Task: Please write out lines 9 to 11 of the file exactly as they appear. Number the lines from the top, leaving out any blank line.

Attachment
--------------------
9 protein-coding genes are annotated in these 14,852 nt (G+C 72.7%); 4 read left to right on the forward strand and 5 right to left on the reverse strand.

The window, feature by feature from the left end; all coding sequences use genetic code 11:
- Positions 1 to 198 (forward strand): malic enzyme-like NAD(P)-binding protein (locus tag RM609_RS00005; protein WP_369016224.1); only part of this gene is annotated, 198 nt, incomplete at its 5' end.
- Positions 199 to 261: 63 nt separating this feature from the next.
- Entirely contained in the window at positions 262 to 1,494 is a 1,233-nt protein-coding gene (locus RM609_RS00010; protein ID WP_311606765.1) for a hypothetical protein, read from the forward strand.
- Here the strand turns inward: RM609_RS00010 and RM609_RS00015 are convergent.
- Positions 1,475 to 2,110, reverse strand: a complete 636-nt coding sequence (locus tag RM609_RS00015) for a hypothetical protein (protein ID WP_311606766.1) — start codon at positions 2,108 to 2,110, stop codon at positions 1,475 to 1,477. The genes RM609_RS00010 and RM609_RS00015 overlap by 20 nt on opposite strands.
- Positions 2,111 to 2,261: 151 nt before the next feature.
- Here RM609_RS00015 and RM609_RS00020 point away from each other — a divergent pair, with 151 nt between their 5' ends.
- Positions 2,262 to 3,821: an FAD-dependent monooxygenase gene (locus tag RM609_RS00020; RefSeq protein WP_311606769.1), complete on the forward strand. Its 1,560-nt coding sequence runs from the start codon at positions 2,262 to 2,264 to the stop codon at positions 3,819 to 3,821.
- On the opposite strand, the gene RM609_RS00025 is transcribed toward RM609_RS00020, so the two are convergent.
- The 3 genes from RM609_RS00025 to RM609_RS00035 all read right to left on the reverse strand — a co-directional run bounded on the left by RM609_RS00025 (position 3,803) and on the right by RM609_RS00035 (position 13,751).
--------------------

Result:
- Here RM609_RS00015 and RM609_RS00020 point away from each other — a divergent pair, with 151 nt between their 5' ends.
- Positions 2,262 to 3,821: an FAD-dependent monooxygenase gene (locus tag RM609_RS00020; RefSeq protein WP_311606769.1), complete on the forward strand. Its 1,560-nt coding sequence runs from the start codon at positions 2,262 to 2,264 to the stop codon at positions 3,819 to 3,821.
- On the opposite strand, the gene RM609_RS00025 is transcribed toward RM609_RS00020, so the two are convergent.